If I were to vanish from the earth today without warning, without a trace, I feel like I could at least take some noncorporeal satisfaction in knowing that I would have left behind two small — trivially minuscule, really — impacts on lives far beyond my own.
The first: I used (abused?) 1UP.com blogs and reviews as a bully pulpit from which I forcibly hammered the word “metroidvania” into common parlance. Today, it’s used all over the place; it shows up in press releases; developers use it to describe their own work. No, I didn’t coin the term, but by god, I crammed it down tens of thousands of throats until people convinced themselves they liked the taste of it. So that’s something. Maybe not a good something, but something.
The second is the phrase “Shinji, you suck. Get in the robot,” which, bizarrely, continues to pop up fairly often whenever Neon Genesis Evangelion is discussed. I’ve seen it a lot this week, since Monday was the fictional date on which Sachiel’s surprise attack on Tokyo-3 took place in the anime, and it’s elicited plenty of musings and recollections about the series.
It’s been entertaining to read people’s musings about Evangelion this week. I don’t have much to add to the conversation; honestly, I didn’t really understand the series until much more recently. I enjoyed it on the level of a deconstruction of anime clichés and for the sheer “I can’t believe they did that” factors as the show entered its final stretch, but I didn’t appreciate the heartbreaking catharsis that writer Hideaki Anno invested into Shinji Ikari until I grew up and learned to see the world as others experience it. I can credit that to having a genuinely happy childhood, surrounded by friends and a stable family who loved me and one another — a background I would never trade for anything, especially not the ability to more deeply comprehend a kind of depressing cartoon. I grew up loved and in many ways sheltered, so I didn’t have the basis for empathizing with Shinji (and, through the transitive property, Anno). I have a deeper appreciation of it all, now, though, mostly through years of absorbing the requisite experience and knowledge secondhand.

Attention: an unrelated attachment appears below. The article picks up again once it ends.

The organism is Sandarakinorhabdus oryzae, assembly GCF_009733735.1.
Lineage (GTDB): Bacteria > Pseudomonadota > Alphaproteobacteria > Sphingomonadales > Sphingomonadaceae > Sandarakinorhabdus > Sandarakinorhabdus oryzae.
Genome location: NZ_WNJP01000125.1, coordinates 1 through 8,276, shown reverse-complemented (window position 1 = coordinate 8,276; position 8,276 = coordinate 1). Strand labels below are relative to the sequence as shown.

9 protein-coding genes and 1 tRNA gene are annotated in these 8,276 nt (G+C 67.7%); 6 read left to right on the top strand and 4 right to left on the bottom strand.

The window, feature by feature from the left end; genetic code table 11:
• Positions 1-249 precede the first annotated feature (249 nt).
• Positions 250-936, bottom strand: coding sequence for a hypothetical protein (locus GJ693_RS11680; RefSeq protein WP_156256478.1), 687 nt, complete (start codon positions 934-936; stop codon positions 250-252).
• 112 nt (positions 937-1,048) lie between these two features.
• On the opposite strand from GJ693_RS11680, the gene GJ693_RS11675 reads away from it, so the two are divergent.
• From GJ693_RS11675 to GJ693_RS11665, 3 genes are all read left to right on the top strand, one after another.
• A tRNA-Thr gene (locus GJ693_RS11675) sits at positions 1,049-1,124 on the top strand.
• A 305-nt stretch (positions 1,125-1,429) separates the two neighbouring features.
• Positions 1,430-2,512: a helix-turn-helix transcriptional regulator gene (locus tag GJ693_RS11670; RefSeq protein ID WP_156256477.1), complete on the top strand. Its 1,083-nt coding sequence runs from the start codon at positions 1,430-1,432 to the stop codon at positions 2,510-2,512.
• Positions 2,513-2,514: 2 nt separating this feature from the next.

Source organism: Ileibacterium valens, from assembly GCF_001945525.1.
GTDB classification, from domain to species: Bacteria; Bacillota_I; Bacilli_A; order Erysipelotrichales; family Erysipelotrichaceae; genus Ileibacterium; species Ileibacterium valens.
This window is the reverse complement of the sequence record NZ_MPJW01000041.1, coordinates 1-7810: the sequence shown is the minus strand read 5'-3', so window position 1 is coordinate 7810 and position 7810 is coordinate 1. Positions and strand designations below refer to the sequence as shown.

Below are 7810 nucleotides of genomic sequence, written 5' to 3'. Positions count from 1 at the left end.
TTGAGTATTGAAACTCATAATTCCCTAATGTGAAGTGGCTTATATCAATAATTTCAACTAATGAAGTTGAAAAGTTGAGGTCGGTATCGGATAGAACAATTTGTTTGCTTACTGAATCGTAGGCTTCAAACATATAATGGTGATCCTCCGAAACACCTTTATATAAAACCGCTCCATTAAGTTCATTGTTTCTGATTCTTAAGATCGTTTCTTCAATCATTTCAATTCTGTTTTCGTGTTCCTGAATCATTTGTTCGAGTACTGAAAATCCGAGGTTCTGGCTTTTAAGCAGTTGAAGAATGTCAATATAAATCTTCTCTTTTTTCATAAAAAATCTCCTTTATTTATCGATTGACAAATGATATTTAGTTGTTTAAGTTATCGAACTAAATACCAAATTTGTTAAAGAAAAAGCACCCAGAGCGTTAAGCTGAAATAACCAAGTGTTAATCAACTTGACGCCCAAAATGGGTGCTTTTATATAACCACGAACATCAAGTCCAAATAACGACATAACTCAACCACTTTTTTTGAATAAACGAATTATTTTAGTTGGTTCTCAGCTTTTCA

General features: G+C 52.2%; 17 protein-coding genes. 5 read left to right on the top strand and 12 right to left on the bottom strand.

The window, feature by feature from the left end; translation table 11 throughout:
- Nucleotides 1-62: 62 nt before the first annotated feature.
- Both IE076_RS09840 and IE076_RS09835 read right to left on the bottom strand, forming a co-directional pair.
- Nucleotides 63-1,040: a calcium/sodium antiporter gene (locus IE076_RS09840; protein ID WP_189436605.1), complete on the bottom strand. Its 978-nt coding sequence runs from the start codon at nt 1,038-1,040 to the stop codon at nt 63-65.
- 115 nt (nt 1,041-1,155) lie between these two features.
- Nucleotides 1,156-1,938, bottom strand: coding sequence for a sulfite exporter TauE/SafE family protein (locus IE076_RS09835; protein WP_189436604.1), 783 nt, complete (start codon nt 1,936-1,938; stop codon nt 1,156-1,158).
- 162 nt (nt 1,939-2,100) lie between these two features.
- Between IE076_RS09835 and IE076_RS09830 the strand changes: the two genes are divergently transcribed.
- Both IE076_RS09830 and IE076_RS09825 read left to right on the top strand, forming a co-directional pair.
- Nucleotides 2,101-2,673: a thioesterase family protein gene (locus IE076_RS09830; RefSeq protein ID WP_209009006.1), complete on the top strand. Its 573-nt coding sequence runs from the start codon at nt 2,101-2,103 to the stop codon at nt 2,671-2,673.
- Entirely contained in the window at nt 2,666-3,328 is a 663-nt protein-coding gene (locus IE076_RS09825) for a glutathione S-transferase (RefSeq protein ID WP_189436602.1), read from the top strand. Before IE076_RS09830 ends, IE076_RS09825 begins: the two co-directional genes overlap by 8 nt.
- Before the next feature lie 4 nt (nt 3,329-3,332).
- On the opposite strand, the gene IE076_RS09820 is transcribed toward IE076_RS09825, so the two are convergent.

As I write about this, I realize the Evangelion Thumbnail Theatre seems like a pretty lousy thing to count as my legacy. It’s so juvenile and amateurish in hindsight, especially considering the deeper themes of the show that I didn’t comprehend at the time. So… I guess I need to come up with something more meaningful before I vanish from the face of the earth. (I still take pride in the entry for the final episode, though — even though its spot-on precision happened more or less entirely by accident.)
All that being said, I have some fond memories of that project, too. Receiving an email with .wav files from Tiffany Grant and Tristan Avery in which they sneered “Shinji, you suck,” in the voices of Asuka and Gendo Ikari was probably my first “holy crap” moment on the Internet. Someone famous recorded satirical dialogue I wrote! Wow! I guess these days all the cool kids watch the subbed version, but those cost like $20 extra (per volume! of which there were 13!) back in the VHS days. I experienced Anno’s animated personal crisis dubbed in English, so I still get a kick out of those familiar voices reciting dialogue from my dumb little parody project.
4 thoughts on “Underlining the past”
One time, you mentioned on the blog that Thumbnail Theatre was the most popular thing you’d ever done. That was a number of years ago now, but is it still true? If so, why did you abandon the format?
I’m sure Retronauts is the most popular thing I’ve done at this point. And I dropped the format because I outgrew it. I don’t have anything else to say in TT format and don’t see any sense in keeping it going past its sell-by date.
Having enjoyed both Evangelion Thumbnail Theatre at the time (though I didn’t connect the you of then to the you of 1UP until many many years had passed), I can say that you have at least impacted my life in one more way.
I had no NES growing up, though I would play it at friend’s houses whenever I could. But since I couldn’t play it often, certain coordination skills just never developed. One afternoon, we all took turns playing Super Mario Bros in pairs and I was paired up with a schoolmate named Eric Parish. Eric had a nintendo at home, for sure, because he made it all the way to World 3 in a single life. Finally, it was my turn, and I fell in the first pit. Then it was fifteen minutes of watching Eric explore the mushroom kingdom. This went on all afternoon and I don’t think I ever made it out of World 1. I cursed his name.
But you! You have lifted the curse! Thanks for being the best Parish and helping me let go of my hate.
You got wav files from Gendou!?!?
The magic of Texas I suppose. At least I know you appreciated my choice of casting in Steambot Chronicles.
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